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What the Hell Happened: Van Gogh is Crying, But Heinz is Happy!

Vincent Van Gogh's "Sunflowers" (1888), Copyright London National Gallery, all rights reserved.
Vincent Van Gogh's "Sunflowers" (1888), Copyright London National Gallery, all rights reserved. By Courtesy of the London National Gallery
By Amelie Julicher, Contributing Writer

On Oct. 14, two fossil fuel protesters threw two cans of tomato soup on Vincent van Gogh’s painting “Sunflowers” and glued themselves to the wall of the crime scene. For everyone concerned: The painting was not damaged and is back on display at the National Gallery in London as of Oct. 15. Meanwhile, the two activists pleaded not guilty to criminal damage at the Westminster Magistrates’ Court later that day.

Despite debate over their method of protest, the protesters succeeded in garnering media attention. Social media sites were flooded with pictures of the two activists glued to the London National Gallery wall, holding up two cans of Heinz tomato soup. Safe to say, the two protesters made Heinz’s PR manager very happy. After all, there is nothing better than free media attention!

It seems free media attention is exactly what the two “Just Stop Oil” climate activists were going for. “We’re doing these actions to get media attention because we need to get people talking about this now,” one of the activists said in reference to the growing movement. To what extent throwing soup at an almost 200-year-old sunflower painting will truly generate media attention capable of saving the environment is debatable. Yet, this event is only the latest of many art-based nonviolent acts of protest that have occurred throughout Europe in recent months.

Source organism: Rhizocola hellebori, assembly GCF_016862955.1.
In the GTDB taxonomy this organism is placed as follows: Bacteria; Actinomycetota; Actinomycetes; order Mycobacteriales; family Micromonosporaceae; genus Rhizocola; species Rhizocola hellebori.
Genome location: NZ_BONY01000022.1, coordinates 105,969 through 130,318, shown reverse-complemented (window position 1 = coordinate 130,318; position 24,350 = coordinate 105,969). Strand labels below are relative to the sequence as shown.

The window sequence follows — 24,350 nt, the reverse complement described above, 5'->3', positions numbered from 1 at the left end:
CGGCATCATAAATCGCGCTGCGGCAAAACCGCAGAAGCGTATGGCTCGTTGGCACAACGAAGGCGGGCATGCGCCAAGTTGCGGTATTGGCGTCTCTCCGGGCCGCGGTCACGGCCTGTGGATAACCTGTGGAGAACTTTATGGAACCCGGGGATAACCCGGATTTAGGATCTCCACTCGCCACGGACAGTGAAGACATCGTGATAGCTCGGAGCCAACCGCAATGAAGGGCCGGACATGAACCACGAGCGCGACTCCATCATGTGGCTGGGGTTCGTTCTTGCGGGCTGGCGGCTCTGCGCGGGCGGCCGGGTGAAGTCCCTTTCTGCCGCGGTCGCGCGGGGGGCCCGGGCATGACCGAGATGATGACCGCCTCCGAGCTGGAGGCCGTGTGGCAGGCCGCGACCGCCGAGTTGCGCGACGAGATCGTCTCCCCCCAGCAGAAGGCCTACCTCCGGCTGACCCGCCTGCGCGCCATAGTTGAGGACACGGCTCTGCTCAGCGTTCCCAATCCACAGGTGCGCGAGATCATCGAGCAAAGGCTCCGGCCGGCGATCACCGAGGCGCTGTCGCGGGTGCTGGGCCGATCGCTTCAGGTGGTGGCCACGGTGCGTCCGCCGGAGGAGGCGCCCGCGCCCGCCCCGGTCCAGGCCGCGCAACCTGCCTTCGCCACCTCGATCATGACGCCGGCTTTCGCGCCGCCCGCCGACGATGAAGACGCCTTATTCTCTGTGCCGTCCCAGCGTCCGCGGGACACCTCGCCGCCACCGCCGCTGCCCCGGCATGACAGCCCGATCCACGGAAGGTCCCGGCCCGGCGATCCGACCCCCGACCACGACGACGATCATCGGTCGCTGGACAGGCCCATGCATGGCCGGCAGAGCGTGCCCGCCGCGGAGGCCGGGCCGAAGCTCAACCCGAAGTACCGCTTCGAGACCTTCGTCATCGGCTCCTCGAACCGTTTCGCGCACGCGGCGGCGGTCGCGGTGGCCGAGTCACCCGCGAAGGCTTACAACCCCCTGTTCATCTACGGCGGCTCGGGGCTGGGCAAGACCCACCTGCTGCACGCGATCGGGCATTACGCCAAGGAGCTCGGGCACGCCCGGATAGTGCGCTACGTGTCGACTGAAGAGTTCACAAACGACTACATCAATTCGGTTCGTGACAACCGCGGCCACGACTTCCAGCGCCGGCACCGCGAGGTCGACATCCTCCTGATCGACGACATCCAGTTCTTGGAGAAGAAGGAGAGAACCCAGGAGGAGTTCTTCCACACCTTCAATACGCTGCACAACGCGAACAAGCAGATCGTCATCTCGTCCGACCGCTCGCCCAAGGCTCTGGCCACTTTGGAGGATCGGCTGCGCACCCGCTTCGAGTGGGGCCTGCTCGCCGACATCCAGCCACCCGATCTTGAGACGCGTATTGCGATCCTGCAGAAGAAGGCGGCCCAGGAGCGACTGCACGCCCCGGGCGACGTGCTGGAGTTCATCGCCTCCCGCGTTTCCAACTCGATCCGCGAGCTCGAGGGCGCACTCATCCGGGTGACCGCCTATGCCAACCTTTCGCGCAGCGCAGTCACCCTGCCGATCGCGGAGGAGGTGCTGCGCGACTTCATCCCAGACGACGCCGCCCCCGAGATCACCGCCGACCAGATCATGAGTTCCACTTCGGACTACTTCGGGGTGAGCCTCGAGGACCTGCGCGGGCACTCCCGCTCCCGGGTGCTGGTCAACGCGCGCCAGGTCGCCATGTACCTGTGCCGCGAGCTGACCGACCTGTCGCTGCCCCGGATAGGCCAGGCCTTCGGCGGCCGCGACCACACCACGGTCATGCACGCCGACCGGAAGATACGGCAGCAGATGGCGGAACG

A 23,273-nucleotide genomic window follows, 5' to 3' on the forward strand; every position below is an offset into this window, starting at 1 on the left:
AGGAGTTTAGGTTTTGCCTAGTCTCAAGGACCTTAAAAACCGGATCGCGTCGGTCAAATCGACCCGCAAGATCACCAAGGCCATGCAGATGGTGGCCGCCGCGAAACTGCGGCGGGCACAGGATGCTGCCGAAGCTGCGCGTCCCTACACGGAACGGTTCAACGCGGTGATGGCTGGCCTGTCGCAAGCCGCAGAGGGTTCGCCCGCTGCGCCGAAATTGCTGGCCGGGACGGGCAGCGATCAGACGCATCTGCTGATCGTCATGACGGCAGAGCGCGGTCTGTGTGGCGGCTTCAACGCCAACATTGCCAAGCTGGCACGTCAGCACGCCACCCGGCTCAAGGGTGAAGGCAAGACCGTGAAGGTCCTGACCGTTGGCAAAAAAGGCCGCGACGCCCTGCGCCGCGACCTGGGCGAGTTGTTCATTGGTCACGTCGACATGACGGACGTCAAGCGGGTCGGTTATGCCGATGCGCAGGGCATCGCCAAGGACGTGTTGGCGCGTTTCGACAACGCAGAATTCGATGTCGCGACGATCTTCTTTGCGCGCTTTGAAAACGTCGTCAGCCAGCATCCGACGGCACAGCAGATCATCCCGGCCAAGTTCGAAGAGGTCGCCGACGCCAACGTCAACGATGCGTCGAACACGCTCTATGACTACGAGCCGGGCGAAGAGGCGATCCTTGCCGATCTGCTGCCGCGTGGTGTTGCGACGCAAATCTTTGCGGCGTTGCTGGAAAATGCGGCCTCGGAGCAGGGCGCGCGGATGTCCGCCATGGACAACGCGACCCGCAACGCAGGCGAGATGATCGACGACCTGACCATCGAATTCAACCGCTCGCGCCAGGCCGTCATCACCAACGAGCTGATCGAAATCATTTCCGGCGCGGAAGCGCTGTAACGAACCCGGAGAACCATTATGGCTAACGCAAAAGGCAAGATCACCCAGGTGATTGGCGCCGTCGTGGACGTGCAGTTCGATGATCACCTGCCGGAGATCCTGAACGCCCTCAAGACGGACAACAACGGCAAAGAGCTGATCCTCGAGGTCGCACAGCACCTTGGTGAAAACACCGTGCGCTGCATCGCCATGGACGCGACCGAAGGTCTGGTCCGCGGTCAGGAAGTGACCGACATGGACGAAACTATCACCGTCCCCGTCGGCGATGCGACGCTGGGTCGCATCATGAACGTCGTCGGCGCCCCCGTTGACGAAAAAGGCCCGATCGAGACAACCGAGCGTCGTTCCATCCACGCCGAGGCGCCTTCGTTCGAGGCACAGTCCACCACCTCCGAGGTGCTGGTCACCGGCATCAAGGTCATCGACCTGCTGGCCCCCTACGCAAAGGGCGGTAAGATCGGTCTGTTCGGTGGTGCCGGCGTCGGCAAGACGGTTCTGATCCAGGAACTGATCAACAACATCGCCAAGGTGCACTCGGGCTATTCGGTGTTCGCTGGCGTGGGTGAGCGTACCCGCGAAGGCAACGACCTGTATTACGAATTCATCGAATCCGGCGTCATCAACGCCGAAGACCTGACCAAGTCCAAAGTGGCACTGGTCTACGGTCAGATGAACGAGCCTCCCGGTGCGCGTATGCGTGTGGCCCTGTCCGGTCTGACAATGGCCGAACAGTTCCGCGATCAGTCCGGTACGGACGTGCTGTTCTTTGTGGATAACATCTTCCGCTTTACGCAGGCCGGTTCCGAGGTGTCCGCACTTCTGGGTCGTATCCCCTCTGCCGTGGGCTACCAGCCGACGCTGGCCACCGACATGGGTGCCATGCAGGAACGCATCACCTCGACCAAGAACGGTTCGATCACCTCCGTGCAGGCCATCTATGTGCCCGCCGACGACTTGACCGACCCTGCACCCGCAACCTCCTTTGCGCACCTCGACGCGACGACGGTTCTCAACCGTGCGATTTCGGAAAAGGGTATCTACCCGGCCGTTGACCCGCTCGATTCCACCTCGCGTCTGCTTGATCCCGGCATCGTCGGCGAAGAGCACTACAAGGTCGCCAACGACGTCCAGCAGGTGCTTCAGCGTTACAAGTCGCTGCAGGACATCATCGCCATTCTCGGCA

Earlier this year, activists glued themselves to Horatio McCulloch’s “My Heart’s in the Highlands” in the Kelvingrove Art Gallery and Museum in Glasgow. Shortly thereafter, a new generation of climate activists was born — a generation that stuck themselves to world famous paintings in world famous art galleries as means of protest. But why do protesters turn to canonical art to make statements? After all, the act of drenching a van Gogh in tomato soup does not exactly have an obvious link to the current climate crisis.

Yet, it is undeniable that the iconic paintings represent historical status and wealth. “What is worth more — art or life?” the activist asked, her hand still glued to the wall. “Is it worth more than food? Worth more than justice? Are you more concerned about the protection of a painting, or the protection of our planet and people? The cost of living crisis is part of the cost of the oil crisis. Fuel is unaffordable to millions of cold, hungry families. They can’t even afford to heat a tin of soup.” While these are certainly poignant questions, one cannot help but ask if that is what the public will retain from this performance.

Granted: Impactful activism is difficult. Clearly, in today‘s society, dramatic action is a very effective way to command attention. Climate change is one of the most, if not the most pressing issues of this generation. Imminent global action is necessary, but what is true protest and what is performance art? Is throwing soup at paintings the solution to the climate crisis?

Probably not.

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